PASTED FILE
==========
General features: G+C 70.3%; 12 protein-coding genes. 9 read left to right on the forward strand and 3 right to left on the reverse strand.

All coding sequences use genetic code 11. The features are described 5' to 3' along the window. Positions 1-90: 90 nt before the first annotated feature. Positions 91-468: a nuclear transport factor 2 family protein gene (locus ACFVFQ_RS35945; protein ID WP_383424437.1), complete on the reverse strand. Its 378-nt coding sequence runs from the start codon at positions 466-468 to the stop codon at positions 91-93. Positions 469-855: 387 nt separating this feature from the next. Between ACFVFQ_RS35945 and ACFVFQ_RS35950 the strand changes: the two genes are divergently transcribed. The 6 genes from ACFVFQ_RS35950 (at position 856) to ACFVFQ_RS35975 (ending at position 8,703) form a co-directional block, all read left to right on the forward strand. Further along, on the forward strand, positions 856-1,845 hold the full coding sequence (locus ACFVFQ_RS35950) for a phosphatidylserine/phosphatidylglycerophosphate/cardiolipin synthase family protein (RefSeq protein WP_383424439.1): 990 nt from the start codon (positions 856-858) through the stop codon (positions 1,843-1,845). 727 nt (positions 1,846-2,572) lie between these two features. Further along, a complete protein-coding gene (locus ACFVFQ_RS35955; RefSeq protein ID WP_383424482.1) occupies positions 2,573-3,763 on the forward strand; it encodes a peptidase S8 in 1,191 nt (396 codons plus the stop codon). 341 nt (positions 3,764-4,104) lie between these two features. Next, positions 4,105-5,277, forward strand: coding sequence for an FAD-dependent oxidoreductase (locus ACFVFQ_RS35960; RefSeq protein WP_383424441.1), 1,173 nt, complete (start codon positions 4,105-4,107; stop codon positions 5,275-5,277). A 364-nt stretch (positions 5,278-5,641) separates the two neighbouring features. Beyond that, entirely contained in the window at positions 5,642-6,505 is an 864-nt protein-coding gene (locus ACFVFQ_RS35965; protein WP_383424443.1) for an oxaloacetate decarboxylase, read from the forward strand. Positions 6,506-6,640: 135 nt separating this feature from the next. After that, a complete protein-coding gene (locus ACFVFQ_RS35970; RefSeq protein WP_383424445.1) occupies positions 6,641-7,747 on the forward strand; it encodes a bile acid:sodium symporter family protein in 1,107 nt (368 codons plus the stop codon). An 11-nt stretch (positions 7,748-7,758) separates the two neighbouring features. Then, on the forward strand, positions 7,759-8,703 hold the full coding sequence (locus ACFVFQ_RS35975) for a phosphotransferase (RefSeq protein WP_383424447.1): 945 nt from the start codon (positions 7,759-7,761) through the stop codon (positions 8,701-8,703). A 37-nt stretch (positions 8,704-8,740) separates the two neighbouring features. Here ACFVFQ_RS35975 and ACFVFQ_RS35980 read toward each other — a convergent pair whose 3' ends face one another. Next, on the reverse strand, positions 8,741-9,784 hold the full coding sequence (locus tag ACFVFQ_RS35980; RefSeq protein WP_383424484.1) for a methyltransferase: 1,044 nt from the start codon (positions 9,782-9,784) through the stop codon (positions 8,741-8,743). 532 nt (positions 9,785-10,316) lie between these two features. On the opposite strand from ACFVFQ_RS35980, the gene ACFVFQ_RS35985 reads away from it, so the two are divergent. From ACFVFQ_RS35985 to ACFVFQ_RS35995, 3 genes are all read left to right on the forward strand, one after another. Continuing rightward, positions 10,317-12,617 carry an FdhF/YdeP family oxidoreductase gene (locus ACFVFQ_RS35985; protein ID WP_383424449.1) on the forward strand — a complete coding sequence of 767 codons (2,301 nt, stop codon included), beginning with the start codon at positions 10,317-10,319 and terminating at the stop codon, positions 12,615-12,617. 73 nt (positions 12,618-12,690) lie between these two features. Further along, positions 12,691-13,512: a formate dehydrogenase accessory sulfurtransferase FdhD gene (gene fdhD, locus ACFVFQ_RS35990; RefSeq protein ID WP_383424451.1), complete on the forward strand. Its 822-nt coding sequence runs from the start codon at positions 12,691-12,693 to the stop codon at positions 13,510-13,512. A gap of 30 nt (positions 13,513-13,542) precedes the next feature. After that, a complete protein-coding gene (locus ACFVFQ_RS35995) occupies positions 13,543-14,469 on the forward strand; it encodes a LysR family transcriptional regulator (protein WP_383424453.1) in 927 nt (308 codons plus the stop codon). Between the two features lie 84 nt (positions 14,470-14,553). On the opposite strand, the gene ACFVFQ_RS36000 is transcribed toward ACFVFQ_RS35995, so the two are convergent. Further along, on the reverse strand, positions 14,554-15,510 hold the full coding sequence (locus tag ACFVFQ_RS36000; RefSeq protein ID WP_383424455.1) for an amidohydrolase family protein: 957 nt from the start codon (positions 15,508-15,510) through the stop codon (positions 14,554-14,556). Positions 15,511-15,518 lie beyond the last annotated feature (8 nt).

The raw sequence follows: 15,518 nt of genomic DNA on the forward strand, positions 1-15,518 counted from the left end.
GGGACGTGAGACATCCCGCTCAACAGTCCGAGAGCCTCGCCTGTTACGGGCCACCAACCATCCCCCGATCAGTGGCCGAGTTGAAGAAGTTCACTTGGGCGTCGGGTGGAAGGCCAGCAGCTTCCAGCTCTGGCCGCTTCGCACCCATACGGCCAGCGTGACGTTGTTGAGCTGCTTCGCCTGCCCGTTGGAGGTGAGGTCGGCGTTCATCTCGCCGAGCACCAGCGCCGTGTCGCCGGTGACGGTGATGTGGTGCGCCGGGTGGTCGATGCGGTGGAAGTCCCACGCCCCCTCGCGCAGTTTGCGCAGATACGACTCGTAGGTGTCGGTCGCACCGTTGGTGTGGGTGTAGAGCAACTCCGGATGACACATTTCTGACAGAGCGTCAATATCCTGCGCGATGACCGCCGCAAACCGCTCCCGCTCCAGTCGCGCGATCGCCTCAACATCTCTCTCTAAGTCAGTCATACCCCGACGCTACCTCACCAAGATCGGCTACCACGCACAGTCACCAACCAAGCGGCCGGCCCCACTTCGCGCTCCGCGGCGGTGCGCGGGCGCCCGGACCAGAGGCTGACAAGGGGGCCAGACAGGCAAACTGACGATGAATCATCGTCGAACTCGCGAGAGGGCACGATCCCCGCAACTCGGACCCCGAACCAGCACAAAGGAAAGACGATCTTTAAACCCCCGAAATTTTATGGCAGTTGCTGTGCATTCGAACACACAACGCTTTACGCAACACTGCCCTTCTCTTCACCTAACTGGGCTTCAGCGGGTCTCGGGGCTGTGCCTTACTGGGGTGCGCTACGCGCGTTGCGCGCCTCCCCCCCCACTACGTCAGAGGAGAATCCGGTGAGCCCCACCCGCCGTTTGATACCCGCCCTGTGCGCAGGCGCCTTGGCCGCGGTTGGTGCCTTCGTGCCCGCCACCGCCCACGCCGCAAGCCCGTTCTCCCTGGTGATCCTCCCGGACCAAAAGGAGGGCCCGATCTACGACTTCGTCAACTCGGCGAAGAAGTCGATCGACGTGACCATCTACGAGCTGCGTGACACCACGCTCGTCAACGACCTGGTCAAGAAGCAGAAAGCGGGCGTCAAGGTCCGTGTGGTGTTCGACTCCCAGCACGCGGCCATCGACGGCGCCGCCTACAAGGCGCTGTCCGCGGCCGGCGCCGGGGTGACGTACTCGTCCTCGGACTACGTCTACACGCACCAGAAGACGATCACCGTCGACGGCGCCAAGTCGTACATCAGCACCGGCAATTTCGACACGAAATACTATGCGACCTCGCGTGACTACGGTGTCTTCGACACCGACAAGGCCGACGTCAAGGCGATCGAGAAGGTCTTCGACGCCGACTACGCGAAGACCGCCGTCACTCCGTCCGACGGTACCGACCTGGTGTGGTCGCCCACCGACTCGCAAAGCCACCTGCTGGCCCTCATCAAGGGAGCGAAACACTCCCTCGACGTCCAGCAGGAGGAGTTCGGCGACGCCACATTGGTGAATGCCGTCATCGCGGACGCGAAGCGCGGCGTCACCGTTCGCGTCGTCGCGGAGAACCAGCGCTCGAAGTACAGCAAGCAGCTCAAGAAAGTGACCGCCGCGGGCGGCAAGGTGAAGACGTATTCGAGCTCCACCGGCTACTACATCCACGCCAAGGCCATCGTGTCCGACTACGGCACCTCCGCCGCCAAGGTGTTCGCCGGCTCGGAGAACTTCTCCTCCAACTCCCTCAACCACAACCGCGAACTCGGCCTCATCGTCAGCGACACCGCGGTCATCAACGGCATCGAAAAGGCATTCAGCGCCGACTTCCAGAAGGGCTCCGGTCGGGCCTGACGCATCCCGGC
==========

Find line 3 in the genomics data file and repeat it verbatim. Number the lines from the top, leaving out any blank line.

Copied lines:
The raw sequence follows: 15,518 nt of genomic DNA on the forward strand, positions 1-15,518 counted from the left end.